Daniel Jolley
Daniel Jolley
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The effects of anti-vaccine conspiracy theories on vaccination intentions
D Jolley, KM Douglas
PloS one 9 (2), e89177, 2014
The social consequences of conspiracism: Exposure to conspiracy theories decreases intentions to engage in politics and to reduce one's carbon footprint
D Jolley, KM Douglas
British Journal of Psychology 105 (1), 35-56, 2014
Prevention is better than cure: Addressing anti‐vaccine conspiracy theories
D Jolley, KM Douglas
Journal of Applied Social Psychology 47 (8), 459-469, 2017
Pylons ablaze: Examining the role of 5G COVID‐19 conspiracy beliefs and support for violence
D Jolley, JL Paterson
British journal of social psychology 59 (3), 628-640, 2020
Exposure to intergroup conspiracy theories promotes prejudice which spreads across groups
D Jolley, R Meleady, KM Douglas
British Journal of Psychology 111 (1), 17-35, 2020
Looking out for myself: Exploring the relationship between conspiracy mentality, perceived personal risk and COVID-19 prevention measures
G Marinthe, G Brown, S Delouvée, D Jolley
British Journal of Health Psychology, 2020
Belief in conspiracy theories and intentions to engage in everyday crime
D Jolley, KM Douglas, AC Leite, T Schrader
British Journal of Social Psychology 58 (3), 534-549, 2019
Blaming a few bad apples to save a threatened barrel: The system‐justifying function of conspiracy theories
D Jolley, KM Douglas, RM Sutton
Political Psychology 39 (2), 465-478, 2018
The social, political, environmental, and health-related consequences of conspiracy theories: Problems and potential solutions
KM Douglas, RM Sutton, D Jolley, MJ Wood
The psychology of conspiracy, 183-200, 2015
Consequences of conspiracy theories
D Jolley, S Mari, KM Douglas
Routledge, 2020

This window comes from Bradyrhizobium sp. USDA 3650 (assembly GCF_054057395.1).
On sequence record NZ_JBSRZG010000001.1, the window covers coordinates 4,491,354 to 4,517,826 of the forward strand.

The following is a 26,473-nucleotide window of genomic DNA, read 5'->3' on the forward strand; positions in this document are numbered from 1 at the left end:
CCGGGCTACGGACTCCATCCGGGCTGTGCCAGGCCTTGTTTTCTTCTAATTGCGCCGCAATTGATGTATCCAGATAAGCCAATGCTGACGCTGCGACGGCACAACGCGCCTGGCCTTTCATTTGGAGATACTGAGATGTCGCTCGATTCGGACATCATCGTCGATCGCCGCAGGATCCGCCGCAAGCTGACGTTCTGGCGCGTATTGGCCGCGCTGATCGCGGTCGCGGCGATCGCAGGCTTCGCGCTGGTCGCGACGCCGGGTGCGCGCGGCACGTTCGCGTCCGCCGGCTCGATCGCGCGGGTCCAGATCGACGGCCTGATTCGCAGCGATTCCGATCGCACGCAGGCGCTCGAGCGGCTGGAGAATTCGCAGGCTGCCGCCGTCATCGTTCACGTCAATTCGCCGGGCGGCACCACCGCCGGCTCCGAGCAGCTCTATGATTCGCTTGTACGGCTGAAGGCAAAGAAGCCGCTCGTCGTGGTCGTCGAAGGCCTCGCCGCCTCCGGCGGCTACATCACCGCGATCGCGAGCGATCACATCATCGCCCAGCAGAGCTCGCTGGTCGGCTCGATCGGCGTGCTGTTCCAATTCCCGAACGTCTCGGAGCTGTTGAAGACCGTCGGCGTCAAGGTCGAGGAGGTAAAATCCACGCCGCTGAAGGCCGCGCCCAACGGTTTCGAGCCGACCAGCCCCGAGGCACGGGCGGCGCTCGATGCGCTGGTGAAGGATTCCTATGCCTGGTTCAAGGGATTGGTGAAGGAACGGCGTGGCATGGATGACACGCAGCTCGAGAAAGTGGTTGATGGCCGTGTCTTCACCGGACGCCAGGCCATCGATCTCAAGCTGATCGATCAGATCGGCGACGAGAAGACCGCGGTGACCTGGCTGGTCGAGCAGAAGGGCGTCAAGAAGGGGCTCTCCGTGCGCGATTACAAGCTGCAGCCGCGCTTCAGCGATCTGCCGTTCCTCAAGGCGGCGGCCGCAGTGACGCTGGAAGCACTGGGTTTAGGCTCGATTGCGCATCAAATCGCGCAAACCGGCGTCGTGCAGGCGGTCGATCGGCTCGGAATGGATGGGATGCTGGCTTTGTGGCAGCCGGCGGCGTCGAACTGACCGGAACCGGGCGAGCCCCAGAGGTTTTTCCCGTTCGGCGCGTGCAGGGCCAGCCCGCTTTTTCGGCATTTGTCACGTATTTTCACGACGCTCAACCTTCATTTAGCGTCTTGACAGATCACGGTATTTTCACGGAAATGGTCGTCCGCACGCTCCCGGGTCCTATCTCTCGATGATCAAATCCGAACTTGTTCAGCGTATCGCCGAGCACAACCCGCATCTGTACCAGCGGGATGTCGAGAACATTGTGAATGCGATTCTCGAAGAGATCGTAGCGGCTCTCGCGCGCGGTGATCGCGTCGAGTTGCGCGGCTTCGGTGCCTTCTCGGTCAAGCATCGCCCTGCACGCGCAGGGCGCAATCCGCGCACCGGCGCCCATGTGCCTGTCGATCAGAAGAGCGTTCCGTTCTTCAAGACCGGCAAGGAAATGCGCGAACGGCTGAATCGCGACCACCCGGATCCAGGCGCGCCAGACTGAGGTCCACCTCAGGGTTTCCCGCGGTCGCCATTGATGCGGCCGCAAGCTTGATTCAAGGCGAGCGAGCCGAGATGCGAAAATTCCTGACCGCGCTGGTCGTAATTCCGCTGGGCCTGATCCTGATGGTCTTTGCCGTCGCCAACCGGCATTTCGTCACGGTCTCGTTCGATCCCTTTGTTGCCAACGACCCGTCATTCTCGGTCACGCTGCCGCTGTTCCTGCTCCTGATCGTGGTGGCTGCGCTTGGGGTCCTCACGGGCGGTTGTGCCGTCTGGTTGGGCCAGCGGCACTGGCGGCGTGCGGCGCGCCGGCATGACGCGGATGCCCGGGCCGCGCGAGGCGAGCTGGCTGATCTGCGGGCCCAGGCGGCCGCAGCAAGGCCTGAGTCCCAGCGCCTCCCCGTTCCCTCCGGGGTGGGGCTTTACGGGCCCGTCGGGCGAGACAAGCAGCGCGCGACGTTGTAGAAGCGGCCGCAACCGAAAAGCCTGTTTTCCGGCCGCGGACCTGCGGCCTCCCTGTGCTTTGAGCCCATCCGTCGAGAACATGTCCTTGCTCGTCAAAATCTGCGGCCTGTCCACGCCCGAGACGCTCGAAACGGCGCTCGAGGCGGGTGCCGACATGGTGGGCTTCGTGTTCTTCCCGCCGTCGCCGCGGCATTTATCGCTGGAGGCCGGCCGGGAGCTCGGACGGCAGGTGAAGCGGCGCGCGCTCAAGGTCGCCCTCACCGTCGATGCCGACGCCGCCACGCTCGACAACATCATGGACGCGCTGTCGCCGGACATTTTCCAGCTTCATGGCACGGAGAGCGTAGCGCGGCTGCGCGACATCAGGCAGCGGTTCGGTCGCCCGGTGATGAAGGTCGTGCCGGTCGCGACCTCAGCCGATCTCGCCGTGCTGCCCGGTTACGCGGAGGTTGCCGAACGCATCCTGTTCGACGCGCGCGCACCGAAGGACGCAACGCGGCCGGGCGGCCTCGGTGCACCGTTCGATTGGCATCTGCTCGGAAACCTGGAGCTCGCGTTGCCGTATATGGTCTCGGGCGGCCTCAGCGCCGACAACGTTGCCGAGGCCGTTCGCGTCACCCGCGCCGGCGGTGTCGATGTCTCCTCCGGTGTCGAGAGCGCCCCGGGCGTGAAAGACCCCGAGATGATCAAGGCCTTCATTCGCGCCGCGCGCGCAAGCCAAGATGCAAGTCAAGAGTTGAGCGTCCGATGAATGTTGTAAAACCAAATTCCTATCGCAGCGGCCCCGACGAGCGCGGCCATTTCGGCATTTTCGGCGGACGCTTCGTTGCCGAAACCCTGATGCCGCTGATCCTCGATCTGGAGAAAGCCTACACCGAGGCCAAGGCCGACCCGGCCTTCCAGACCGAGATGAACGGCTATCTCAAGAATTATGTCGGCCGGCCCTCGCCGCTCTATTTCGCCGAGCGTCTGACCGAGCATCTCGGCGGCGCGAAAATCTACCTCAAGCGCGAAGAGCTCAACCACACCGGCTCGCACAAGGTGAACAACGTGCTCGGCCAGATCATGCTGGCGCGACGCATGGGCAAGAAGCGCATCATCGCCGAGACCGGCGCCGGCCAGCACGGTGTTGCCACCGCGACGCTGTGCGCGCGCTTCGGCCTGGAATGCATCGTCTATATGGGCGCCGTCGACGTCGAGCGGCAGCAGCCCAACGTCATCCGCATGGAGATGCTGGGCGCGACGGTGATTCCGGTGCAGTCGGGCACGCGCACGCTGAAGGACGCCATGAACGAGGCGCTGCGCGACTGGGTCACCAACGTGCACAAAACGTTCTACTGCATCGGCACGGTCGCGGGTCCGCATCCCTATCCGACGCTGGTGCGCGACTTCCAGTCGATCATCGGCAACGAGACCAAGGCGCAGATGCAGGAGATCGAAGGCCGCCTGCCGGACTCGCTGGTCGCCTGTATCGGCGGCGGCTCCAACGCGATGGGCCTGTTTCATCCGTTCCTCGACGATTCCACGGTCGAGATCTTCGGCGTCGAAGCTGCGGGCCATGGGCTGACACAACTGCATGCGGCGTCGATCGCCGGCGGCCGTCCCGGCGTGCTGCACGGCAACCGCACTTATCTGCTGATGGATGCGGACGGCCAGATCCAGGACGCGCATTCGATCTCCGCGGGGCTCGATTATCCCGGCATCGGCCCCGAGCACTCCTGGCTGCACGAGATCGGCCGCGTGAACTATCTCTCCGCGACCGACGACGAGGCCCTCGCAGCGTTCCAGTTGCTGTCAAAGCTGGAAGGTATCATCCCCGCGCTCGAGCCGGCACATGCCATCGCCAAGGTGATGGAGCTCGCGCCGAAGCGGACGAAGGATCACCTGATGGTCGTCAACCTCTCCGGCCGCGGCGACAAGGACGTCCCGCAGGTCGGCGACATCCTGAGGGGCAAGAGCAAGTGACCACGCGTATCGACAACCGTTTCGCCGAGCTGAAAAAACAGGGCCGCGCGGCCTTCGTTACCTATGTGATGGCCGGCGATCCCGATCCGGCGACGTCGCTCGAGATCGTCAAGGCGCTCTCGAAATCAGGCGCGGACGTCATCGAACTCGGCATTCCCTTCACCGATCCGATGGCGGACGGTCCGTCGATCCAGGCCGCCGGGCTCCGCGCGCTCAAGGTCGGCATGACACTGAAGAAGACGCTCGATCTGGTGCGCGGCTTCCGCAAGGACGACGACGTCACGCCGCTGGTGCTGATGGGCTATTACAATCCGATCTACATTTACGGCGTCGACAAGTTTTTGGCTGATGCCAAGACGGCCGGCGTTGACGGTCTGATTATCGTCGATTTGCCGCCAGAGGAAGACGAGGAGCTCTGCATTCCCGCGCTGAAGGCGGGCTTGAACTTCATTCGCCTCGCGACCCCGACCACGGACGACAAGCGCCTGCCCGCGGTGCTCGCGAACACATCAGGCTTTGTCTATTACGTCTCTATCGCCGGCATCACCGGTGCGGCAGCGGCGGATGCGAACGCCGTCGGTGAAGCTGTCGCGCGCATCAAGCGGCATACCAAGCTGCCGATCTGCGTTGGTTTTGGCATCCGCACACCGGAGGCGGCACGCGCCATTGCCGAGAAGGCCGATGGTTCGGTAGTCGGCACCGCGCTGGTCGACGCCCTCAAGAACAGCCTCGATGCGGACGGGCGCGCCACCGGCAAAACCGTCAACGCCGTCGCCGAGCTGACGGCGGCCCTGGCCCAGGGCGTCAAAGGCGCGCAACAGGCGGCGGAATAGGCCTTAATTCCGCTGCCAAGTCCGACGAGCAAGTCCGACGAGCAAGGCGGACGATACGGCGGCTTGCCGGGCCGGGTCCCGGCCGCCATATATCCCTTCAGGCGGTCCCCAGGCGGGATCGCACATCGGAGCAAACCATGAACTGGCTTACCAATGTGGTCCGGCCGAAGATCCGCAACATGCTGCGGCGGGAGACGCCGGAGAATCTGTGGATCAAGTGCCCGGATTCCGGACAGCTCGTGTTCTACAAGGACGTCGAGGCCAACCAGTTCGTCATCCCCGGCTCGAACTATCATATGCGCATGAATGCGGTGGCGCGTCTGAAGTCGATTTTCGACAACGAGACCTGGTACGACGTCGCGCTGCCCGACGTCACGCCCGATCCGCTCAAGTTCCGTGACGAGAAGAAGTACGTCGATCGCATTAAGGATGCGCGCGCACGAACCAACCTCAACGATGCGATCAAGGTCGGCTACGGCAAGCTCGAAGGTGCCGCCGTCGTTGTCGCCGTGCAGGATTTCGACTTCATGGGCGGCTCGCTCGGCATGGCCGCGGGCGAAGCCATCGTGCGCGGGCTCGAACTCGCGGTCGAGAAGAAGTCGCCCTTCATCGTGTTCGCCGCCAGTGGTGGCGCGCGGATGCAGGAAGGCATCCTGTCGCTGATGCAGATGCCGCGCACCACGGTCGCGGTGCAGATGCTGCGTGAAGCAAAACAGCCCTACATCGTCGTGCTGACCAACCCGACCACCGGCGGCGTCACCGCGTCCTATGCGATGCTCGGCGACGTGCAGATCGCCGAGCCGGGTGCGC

Measuring adolescents’ beliefs in conspiracy theories: Development and validation of the Adolescent Conspiracy Beliefs Questionnaire (ACBQ)
D Jolley, KM Douglas, Y Skipper, E Thomas, D Cookson
British Journal of Developmental Psychology 39 (3), 499-520, 2021
Shining a spotlight on the dangerous consequences of conspiracy theories
D Jolley, MD Marques, D Cookson
Current Opinion in Psychology 47, 101363, 2022
A social norms approach intervention to address misperceptions of anti-vaccine conspiracy beliefs amongst UK parents
D Cookson, D Jolley, RC Dempsey, R Povey
PLoS One 16 (11), e0258985, 2021
“If they believe, then so shall I”: Perceived beliefs of the in-group predict conspiracy theory belief
D Cookson, D Jolley, RC Dempsey, R Povey
Group Processes & Intergroup Relations 24 (5), 759-782, 2021
Examining the links between conspiracy beliefs and the EU “Brexit” referendum vote in the UK: Evidence from a two‐wave survey
D Jolley, KM Douglas, M Marchlewska, A Cichocka, RM Sutton
Journal of Applied Social Psychology 52 (1), 30-36, 2022
Conspiracy theories in the classroom: Problems and potential solutions
A Dyrendal, D Jolley
Religions 11 (10), 494, 2020
Discrimination, HIV conspiracy theories and pre-exposure prophylaxis acceptability in gay men
D Jolley, R Jaspal
Sexual Health 17 (6), 525-533, 2020
Are conspiracy theories just harmless fun?
D Jolley
Psychologist 26 (1), 60-62, 2013
Coronavirus is a breeding ground for conspiracy theories–here’s why that’sa serious problem
D Jolley, P Lamberty
The Conversation Trust, 2020
The detrimental nature of conspiracy theories
D Jolley
Psychology Postgraduate Affairs Group Quarterly 88 (3), 35-39, 2013
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